Industrialists are concerned that this could lead to the disclosure of confidential information
Various industry groups in Japan are criticizing the EU’s reporting requirements under the CBAM over concerns that it could reveal sensitive information, informs Argus.Media.
The European Commission recently released public comments on the draft reporting obligations that will be imposed on foreign traders during the transitional phase of CBAM implementation.
The mechanism will start operating from October 1, 2023, with a transition period until December 31, 2025. From January 1, 2026, financial obligations will appear for importers. Initially, CBAM covers imports of cement, iron and steel, aluminium, fertilisers, electricity and hydrogen.
In the transitional phase, traders will only have to report the previous calculation methods and built-in emissions for imported CBAM commodities without paying financial adjustments.
Various Japanese industry groups provided their comments on the reporting process.
The Japan Business Council in Europe (JBCE) noted that CBAM must comply with World Trade Organization rules. They note that there are discrepancies in the reporting process for European and foreign products. In particular, foreign traders are required to report emissions quarterly and for each enterprise. However, this does not apply to the EU Emissions Trading System (ETS), which only requires annual reporting.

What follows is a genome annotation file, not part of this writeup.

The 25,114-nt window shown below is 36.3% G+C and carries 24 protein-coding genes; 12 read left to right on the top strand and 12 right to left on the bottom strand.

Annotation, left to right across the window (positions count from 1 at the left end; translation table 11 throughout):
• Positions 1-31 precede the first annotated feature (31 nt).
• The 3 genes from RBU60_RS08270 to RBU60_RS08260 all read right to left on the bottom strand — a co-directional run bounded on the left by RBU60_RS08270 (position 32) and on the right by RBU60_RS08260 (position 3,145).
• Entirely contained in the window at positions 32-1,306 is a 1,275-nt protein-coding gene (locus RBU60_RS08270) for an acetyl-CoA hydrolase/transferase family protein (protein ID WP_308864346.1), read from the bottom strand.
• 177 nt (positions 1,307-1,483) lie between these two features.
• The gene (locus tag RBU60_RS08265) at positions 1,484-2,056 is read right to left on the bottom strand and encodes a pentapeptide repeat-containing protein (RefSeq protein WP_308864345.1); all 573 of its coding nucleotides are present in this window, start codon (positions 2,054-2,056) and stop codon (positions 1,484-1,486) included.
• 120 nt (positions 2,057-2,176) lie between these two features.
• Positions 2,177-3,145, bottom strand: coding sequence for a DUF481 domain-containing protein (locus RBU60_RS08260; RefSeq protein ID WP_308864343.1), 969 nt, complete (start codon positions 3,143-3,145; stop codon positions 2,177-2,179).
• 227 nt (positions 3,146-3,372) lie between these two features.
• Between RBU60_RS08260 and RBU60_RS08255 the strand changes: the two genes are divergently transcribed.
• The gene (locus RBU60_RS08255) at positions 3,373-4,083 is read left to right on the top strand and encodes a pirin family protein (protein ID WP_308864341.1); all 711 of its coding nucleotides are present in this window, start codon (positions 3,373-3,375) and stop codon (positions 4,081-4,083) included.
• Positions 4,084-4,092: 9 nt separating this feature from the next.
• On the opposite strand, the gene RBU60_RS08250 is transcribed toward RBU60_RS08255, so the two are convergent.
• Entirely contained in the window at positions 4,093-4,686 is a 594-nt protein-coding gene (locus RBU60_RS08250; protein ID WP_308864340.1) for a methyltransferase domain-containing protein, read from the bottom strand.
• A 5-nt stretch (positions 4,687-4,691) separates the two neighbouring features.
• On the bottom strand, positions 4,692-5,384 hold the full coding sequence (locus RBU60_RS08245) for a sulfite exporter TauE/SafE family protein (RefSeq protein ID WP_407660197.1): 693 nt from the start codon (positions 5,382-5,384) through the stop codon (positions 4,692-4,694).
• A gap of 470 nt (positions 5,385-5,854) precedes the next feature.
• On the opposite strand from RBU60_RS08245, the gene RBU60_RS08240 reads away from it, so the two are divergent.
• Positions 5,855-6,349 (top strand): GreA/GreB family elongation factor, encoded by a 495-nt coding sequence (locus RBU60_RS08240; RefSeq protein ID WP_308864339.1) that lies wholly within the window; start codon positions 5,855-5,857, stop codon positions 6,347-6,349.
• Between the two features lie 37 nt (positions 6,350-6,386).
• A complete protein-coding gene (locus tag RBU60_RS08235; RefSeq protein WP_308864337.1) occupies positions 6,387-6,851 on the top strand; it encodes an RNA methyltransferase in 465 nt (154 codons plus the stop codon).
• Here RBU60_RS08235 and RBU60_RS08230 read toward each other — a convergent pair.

The JBCE is also concerned about mandatory reporting requirements on greenhouse gas emissions for each product, which potentially exposes data that could be sensitive – it is about price and cost information. JBCE’s views are also shared by the Japan Aluminum Association (JAA).
In addition, an in-depth feedback document on CBAM was submitted by an anonymous Japanese business association. It expressed fears that the EU could use revenues from the mechanism to subsidize EU steel companies’ investments in green production.
For its part, Japan’s Ministry of Trade and Industry remains cautious about evaluating the CBAM reporting project. The representative of the department noted that it is too early to make specific judgments, and the assessment of the ministry will depend on how the EU implements the mechanism.
As GMK Center reported earlier, steelmakers of Japan have comments regarding the European CBAM. The Japan Steel Federation (JSF), in particular, noted that the mechanism requires importers to provide data that EU steel producers do not need, and that it unfairly puts imported goods at a disadvantage.
Also, South Korean steel producers urged the government to persuade the EU to allow the use of domestic methods for calculating carbon emissions for a longer period before the mechanism is fully implemented, and India is asking the EU to recognize its own scheme of carbon credit trading (CCTS).